by | Apr 6, 2018 | CNF, Issue Two

The knee is an evolutionary masterpiece that permits near flawless ambulation, the seemingly simple, yet preposterously complex act of kneeling. Without knees, we would never have been able to crouch in stillness behind flowering bushes, hide from predators who could out run, swim, and climb us. We would not have survived long enough for Sartre or Sushi, Pho or Ferlengetti, the Coliseum or even Kentucky Fried Chicken. But we are so dependent upon the knee that defects disrupt the whole endeavor. So vulnerable, that whole martial arts are designed to attack and twist joints, specifically the knee, rendering the recipient of a hold powerless. In jujitsu, a knee bar ends a confrontation in crippling fashion, if an attacker twists their hold beyond maximum extension or flexion.   Fire a bullet into the knee, kneecapping as it is known, and you send a chilling message. At best, the victim limps and suffers the rest of their life. If too much damage is done from the toxic, deforming metal of a bullet, part or all of the leg surrounding the knee might need to be amputated, or the victim might bleed-out and die. To understand the knee, you must understand biomechanics, physiology, biology, biochemistry, anthropology, orthopedics, rheumatology, medical technology, occupational therapy, physical therapy—even psychology, gender—the list could go on.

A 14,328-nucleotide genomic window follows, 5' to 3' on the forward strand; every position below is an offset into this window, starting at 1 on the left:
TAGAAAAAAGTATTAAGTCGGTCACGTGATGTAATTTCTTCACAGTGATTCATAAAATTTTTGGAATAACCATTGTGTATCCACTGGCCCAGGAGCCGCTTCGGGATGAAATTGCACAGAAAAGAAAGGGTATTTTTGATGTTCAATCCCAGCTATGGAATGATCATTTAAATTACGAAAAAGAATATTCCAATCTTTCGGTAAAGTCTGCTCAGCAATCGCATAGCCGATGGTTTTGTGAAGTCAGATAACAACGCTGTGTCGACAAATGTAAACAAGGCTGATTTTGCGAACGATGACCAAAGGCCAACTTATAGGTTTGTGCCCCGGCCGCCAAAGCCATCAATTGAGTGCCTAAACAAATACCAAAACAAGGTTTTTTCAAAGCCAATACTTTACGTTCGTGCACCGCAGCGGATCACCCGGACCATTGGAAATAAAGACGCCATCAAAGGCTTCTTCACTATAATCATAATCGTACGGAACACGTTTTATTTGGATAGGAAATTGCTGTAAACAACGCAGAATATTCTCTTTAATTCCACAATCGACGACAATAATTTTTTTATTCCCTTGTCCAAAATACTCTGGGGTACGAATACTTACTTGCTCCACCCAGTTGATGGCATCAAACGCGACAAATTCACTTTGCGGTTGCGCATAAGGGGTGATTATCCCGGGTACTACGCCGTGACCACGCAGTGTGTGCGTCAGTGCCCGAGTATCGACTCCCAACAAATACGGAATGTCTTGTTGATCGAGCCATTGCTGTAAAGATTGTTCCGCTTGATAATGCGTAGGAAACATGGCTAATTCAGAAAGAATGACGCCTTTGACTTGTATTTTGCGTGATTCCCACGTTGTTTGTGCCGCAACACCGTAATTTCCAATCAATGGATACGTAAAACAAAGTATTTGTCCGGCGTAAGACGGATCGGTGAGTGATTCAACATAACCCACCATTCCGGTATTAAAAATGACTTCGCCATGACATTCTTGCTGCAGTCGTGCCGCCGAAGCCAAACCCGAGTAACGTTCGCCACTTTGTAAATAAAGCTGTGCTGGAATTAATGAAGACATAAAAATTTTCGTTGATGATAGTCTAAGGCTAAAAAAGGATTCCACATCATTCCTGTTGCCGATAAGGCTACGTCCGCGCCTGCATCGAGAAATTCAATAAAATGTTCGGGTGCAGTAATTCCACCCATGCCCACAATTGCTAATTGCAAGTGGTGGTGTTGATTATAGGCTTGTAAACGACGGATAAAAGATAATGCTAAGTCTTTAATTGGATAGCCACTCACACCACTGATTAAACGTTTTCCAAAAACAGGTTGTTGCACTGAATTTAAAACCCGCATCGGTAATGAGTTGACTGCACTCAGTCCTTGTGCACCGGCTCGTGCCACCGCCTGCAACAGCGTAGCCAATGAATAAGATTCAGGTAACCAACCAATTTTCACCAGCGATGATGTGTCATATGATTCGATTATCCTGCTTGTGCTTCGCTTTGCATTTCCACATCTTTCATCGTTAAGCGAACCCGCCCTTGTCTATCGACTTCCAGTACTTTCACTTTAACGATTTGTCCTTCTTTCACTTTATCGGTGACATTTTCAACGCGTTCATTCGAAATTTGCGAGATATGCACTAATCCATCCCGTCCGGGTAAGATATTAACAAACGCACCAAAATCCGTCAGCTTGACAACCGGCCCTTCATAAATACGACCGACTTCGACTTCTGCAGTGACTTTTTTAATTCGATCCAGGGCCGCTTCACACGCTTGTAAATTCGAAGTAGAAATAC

And while part of me wants to digest it all, I really just want to be able to walk a bit less stiffly than your average horror movie zombie.

Read more CNF | Issue Two

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